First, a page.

Washington kicks off spring football on March 30.

“Now the challenge is the next guy up and we’ve got to develop those kids and bring them along at a fast pace,” Gregory said. “You go through winter conditioning and you hope you get better; you go through spring football and you hope you get better; then it’s summer. You hope all these phases of the offseason you want those guys to continue to improve.”
Washington finished 8-6 in Chris Petersen's first season this fall and more than a few Huskies fans were pretty grumpy about it. They expected more.

Now, you could make an argument they were right to be irritated. The Huskies had a lot of talent, particularly on defense, and Petersen's reputation when he was lured away from Boise State was that he got more out of his team's talent, not less.

Or you could make an argument that eight victories -- even in a 14-game season -- is pretty darn good for a program that has averaged just 5.42 wins over the past 14 years and has won more than eight games just once during that span (2013).

Yet whether you are a grumpy, hopeful or resigned Huskies fan, we bring you tidings of great joy. Washington will rise again. We, the perspicacious team known as the "Pac-12 blog," view the Huskies as the Pac-12 program with the most upside from its present state.

Why? More than a few reasons.

Washington has not only been elite before, it's an all-time top-25 program. It won the 1991 national title and has won 15 conference championships. When we mention those 14 years of averaging 5.42 wins, we make a cutoff after the Huskies' 2000 season, in which they won the Rose Bowl, finished 11-1 and ranked No. 3 in the country. From 1980 to 2000, the Huskies won seven Pac-10 championships.

Of course, the Huskies' good friends in Eugene, Oregon, those low-key, humble Ducks, are politely raising their hands and gently protesting, "With all due respect ... live in the past much?"

Ah, but there are plenty of reasons for optimism, which Huskies fans can share, perhaps after asking Oregon fans if they'd like to know what it's like to actually win a national title.

For one, Husky Stadium might be the Pac-12's best stadium. Heck, it might be among the nation's best venues since its $280 million renovation that was completed before the 2013 season. It's on campus, it's big -- seating 70,000 -- and its location on Lake Washington with fantastic views of the snow-capped Cascade Mountains is postcard worthy.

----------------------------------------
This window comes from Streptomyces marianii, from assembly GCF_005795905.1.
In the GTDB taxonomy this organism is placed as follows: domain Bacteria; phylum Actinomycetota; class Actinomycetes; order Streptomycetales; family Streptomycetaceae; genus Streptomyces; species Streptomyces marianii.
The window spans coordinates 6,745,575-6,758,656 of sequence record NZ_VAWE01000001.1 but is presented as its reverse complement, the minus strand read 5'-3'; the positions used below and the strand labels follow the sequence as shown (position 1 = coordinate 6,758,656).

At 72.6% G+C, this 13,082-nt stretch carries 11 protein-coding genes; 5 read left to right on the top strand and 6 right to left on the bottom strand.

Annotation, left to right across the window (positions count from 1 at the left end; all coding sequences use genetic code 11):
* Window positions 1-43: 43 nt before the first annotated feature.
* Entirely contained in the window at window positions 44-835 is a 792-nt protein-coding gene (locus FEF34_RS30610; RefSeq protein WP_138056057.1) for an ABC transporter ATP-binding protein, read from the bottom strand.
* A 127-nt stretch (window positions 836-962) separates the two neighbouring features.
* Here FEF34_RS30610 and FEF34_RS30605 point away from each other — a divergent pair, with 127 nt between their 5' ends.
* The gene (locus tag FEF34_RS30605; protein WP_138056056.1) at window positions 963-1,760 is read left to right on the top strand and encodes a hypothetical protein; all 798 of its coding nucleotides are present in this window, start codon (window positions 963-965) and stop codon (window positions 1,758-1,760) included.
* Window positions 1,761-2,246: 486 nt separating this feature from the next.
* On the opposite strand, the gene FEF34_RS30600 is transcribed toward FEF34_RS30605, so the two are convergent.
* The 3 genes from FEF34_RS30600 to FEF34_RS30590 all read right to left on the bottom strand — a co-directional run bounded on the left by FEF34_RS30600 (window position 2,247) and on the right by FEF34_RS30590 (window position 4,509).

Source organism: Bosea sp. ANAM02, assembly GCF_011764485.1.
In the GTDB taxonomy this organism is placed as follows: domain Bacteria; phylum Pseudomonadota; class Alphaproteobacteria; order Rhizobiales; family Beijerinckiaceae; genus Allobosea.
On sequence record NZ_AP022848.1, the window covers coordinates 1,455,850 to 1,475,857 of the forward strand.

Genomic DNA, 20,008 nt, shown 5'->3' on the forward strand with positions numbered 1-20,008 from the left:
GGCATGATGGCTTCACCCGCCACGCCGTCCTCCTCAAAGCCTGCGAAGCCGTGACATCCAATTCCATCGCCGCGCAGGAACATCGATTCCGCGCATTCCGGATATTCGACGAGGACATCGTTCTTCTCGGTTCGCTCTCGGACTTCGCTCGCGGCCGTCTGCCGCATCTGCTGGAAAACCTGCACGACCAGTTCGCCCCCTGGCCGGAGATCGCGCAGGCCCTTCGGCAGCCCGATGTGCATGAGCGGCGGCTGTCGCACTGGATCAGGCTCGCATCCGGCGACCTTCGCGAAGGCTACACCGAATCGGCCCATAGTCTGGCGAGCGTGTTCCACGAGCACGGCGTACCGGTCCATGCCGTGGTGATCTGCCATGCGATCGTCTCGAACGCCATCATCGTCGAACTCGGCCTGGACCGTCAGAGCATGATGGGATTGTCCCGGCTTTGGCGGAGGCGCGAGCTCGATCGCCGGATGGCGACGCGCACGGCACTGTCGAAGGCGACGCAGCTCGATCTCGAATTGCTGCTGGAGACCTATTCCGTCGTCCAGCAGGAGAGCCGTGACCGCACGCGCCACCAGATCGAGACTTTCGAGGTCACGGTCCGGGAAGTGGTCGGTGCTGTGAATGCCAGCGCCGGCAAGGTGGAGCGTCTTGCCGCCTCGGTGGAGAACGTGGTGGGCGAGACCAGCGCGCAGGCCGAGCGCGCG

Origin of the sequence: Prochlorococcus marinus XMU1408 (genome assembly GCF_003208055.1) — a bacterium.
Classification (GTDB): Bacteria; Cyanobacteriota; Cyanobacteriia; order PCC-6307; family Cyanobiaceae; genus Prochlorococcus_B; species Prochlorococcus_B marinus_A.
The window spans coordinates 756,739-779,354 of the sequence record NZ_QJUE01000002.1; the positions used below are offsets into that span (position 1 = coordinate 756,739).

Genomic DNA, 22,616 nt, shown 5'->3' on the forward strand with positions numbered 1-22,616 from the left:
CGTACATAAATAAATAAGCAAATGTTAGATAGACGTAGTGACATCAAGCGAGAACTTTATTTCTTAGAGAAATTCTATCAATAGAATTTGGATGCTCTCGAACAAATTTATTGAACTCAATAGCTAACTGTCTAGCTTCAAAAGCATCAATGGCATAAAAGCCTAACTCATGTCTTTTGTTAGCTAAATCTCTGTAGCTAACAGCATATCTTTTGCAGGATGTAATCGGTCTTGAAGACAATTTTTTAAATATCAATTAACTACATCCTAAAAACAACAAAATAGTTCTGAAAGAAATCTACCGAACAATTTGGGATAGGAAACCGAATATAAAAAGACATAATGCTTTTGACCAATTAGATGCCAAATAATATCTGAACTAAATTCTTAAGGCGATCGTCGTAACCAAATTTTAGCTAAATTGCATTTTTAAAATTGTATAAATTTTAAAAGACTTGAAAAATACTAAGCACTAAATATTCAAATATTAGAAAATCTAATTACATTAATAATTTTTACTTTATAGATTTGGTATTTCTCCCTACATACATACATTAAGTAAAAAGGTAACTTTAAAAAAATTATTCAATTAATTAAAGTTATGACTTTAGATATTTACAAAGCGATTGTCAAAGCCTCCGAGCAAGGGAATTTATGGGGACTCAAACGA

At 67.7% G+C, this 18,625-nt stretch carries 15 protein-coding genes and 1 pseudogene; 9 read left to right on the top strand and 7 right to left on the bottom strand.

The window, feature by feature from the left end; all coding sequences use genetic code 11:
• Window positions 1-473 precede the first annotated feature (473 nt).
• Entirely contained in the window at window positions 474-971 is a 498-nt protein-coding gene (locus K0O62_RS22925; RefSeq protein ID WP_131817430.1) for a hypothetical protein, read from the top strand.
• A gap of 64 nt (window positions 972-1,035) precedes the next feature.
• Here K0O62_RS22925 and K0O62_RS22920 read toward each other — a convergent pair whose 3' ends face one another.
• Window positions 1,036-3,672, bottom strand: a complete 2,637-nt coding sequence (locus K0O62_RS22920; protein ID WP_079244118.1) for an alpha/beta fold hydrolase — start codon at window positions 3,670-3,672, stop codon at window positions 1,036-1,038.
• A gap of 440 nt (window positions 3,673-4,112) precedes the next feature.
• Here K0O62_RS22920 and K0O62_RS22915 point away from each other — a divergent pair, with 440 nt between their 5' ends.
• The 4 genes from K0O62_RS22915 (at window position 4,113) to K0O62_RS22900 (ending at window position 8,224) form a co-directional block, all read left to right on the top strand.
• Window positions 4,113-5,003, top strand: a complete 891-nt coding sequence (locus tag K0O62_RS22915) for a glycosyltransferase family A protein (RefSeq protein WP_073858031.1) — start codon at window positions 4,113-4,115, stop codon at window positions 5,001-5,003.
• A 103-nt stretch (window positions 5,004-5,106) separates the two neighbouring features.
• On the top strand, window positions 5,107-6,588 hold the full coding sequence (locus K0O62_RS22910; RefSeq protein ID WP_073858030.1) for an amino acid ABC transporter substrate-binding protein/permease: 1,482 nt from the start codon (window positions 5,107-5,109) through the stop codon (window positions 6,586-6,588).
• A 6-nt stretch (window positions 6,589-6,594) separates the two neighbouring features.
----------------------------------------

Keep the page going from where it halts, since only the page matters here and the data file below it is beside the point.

It won't be difficult for Petersen to recruit to that stadium, which ranked third in the Pac-12 in attendance this fall at 64,508. Further, it is just the centerpiece of a program with A-list facilities.

Finally, we are certainly not even close to changing our "buy" rating on Petersen after one middling year, pretty much the only middling year of his career, and the first year in which he was a head coach in unfamiliar surroundings. Here's a guess his list of "What I Learned in My First Pac-12 Season" is fairly lengthy.

Unfortunately for our desire to be immediately right with this projection, the Huskies might, in fact, take a step back next season, despite the North Division looking wide-open after Oregon. Washington is replacing just about every defensive playmaker and its offense has even more questions, starting at quarterback but including a rebuilding offensive line.

Still, in terms of its long-term prospects, we're betting on Petersen to shortly push Washington back into the Pac-12 and national hunt.
Players come and go.

In a perfect world, teams only have to reload, not rebuild. But following this season, there are a lot of shoes that need to be filled due to early departures and expected graduations.

That leaves the question: Will these spots be reloading or rebuilding? Your humble Pac-12 blog takes a look at some of the biggest shoes that need to be filled entering the 2015 season.

Washington Huskies

Biggest shoes: Shaq Thompson

Washington’s all-everything man has departed Seattle and will likely be finding his new home sometime during the two days of the NFL draft. But what he leaves behind is not just a pair of big shoes but several pairs of big shoes. As a linebacker he was the team’s third-leading tackler (81) but No. 1 playmaker. Whenever there was a big defensive play, Thompson was in or around the action. He registered one interception (returned for a score) and two forced fumbles this season. But it’s not just a linebacker the Huskies will need to replace -- they’ll also need someone to pick up his slack at running back. Thompson carried the ball 61 times for 456 yards (a team-leading 7.5 yards per carry). He only averaged 32.6 yards per game but it was a meaningful 32.6 yards per game and it was picked up in big chunks.

Stepping in: A player as athletic as Thompson (also, as evidenced by UCLA’s Jack Myles) who can play both ways as efficiently as he did only comes along once in a great while. So, the Huskies will need multiple players to step into Thompson’s shoes.

Defensively: Keishawn Bierria

Bierria has been studying under Thompson the past two seasons, redshirting his freshman year and being Thompson’s primary backup this past season. He did start four games for the Huskies and proved that he had big-game, big-play ability after registering a team-high 10 tackles against UCLA.

Offensively: The Huskies worked with a running back-by-committee approach this season. And it worked -- Washington finished fourth in the conference in rushing (188.6 yards per game). There will certainly still be competition at the running back position and no one should rule out a featured back in that offense, but as of now it just looks like the committee will shrink a bit as both Dwayne Washington and Lavon Coleman return to the Huskies. Rather than a new face stepping in and picking up those extra carries, just look for those two to get more carries throughout the game.